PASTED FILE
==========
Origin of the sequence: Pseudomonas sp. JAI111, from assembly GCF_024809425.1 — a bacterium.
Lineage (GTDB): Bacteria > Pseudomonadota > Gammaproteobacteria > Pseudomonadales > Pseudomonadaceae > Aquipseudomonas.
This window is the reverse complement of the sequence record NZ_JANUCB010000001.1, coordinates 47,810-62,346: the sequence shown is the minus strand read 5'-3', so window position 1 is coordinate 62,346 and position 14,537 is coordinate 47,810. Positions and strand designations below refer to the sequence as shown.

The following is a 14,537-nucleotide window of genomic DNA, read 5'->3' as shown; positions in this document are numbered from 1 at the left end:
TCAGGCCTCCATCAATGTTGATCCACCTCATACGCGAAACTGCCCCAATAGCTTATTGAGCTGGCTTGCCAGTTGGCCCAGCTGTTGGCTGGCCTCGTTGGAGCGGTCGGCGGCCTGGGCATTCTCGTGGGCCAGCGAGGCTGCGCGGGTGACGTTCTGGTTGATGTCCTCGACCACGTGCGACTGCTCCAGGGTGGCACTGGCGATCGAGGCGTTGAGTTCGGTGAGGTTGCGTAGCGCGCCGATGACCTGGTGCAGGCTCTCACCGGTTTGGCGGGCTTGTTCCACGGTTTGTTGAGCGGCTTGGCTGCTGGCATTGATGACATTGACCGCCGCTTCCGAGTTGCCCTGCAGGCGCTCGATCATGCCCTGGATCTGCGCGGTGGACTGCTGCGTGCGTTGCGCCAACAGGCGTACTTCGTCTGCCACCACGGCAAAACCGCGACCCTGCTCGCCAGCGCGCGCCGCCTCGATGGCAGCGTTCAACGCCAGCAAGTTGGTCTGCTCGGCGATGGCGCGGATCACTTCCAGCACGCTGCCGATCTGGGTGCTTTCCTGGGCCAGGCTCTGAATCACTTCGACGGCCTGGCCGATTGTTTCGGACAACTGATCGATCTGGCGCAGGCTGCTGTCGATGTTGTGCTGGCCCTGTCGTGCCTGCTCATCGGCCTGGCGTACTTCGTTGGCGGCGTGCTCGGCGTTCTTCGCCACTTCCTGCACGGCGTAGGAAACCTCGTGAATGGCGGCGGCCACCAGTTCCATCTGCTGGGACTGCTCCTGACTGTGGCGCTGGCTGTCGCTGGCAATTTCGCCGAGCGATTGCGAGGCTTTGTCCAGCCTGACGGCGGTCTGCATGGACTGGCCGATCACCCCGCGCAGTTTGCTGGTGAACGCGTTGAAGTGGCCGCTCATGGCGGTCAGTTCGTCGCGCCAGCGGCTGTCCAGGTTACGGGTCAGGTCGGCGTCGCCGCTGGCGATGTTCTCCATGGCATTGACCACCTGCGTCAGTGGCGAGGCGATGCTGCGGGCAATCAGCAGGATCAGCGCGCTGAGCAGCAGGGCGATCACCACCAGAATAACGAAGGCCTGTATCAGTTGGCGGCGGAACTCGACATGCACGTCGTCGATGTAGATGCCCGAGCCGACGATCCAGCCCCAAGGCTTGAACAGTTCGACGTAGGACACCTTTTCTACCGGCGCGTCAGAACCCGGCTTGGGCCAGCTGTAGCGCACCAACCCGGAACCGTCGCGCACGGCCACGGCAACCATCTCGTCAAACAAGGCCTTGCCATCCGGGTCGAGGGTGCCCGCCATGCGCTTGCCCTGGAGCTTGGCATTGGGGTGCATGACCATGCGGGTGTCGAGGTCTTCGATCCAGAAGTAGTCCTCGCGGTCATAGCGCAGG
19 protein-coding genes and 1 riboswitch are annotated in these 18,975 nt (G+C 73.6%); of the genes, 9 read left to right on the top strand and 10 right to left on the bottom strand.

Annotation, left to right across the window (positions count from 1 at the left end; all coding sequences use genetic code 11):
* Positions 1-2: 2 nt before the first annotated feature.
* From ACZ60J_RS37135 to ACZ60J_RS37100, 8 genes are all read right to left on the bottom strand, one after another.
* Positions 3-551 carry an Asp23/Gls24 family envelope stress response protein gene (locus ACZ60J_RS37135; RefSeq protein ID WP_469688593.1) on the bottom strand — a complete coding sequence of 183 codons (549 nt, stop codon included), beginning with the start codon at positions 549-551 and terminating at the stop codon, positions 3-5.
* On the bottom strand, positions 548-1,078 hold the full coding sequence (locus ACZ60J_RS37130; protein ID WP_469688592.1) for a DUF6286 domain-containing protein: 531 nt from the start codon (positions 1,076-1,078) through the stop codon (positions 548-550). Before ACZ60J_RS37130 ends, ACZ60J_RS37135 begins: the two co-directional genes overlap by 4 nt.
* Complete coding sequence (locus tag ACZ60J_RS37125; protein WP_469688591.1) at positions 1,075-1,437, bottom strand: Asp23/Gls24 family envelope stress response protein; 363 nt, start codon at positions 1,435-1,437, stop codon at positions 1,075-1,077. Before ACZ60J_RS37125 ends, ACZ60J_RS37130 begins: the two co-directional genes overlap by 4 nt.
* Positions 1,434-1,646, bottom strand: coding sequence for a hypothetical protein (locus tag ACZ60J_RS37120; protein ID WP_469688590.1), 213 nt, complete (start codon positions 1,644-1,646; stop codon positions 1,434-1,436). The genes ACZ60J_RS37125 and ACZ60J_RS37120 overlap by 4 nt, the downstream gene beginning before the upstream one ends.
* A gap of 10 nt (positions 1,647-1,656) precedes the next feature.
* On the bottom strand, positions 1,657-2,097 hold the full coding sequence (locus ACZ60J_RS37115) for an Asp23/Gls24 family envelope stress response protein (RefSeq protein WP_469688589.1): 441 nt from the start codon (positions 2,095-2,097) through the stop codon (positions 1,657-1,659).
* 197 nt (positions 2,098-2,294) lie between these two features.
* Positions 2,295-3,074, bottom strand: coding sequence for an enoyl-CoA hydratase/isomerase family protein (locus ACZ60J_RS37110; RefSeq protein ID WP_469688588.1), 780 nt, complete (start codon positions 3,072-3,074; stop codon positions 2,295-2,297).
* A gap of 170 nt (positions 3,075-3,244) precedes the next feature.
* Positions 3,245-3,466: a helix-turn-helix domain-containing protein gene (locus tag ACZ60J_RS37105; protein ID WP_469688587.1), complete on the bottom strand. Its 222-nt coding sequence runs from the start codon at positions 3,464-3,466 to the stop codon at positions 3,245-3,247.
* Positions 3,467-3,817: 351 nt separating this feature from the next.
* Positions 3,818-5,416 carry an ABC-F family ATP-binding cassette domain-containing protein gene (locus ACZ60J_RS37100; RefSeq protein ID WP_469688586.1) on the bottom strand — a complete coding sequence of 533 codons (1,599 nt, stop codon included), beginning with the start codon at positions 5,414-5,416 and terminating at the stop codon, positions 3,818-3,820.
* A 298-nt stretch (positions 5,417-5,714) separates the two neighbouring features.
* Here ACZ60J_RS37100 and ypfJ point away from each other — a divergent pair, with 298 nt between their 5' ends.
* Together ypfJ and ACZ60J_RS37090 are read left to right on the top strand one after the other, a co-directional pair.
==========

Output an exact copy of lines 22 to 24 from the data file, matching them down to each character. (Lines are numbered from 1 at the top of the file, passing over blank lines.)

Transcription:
* A 298-nt stretch (positions 5,417-5,714) separates the two neighbouring features.
* Here ACZ60J_RS37100 and ypfJ point away from each other — a divergent pair, with 298 nt between their 5' ends.
* Together ypfJ and ACZ60J_RS37090 are read left to right on the top strand one after the other, a co-directional pair.